This design is less radioactive and more proliferation resistant. Its reaction in a molten-salt reactor (MSR) does produce U233 but that is apparently not a weapons-grade material. Thorium is about four times more abundant in nature than uranium (6). The largest reserves are in Australia, India, and the U.S.
LFTR reactor cores are not pressurized. Any increase in temperature results in a reduction in power, thus eliminating the problematic runaway meltdown scenario. If the fluid should get too hot, a salt plug at the bottom of the tank simply melts dumping the entire mess in to a storage vessel directly below the reactor. (1,4)
The question of waste (8,9,10) is also far better. Thorium produces about a thousand times less waste throughout the supply chain than uranium. It is mostly consumed in the reaction. Of the remaining quantity, which is quite small (I’ve been told it’s about the size of a coke can for every billion kilowatt hours), 83 percent is safe within ten years and the remaining 17 percent requires 300 years of storage before it becomes safe. While that is still a long time, it is far more manageable than the 10,000 years required for today’s spent fuel.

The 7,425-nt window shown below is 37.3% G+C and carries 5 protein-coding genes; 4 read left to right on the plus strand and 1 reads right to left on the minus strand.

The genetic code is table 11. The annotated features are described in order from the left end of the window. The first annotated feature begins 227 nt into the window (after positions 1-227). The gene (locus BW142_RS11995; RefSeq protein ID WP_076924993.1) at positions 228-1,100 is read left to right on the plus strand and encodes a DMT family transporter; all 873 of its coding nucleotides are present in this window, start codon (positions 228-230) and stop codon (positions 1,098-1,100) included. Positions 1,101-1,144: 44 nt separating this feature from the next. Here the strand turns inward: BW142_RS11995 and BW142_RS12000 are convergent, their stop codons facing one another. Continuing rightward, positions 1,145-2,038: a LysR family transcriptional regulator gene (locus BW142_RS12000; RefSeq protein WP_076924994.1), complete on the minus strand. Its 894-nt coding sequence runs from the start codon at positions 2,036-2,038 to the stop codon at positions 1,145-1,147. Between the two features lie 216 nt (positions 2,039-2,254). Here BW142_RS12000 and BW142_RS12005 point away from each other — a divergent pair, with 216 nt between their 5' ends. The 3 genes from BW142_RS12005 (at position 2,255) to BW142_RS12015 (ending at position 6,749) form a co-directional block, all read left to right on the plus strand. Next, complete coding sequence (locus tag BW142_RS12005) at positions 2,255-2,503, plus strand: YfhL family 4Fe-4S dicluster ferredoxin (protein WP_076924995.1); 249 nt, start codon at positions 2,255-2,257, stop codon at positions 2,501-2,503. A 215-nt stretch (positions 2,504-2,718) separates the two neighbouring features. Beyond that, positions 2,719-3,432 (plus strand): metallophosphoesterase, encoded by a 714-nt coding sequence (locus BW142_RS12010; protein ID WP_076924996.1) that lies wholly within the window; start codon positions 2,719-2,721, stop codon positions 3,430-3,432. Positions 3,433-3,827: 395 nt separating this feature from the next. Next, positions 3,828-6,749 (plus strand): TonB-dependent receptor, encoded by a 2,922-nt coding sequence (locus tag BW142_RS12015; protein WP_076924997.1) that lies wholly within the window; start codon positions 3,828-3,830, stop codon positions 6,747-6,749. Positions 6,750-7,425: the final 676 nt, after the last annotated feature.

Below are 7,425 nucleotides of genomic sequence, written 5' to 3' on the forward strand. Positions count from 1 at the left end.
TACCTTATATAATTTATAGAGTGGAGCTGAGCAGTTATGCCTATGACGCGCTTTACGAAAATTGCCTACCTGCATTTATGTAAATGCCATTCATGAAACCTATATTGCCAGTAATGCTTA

It is expected to cost far less than conventional reactors and because of its simplicity, it can be assembled in a factory (2) scaled down to the point where one can be carried on the back of a tractor-trailer and used in a distributed manner. (5,12)
- Carbon-free operation
- Inherently far safer than conventional light water reactors
- Abundant fuel (thorium)
- Chemically stable
- Currently being developed in China and by US companies like Flibe
- Very small amount of low-level radioactive waste. Should be much easier to manage.
- Concentrated energy source, requiring far less land than solar
- Runs round the clock, good base-load and load-following source
- Less suitable for weapons proliferation that conventional nuclear
- Relatively low cost and scalable
- Could potentially be used in a distributed manner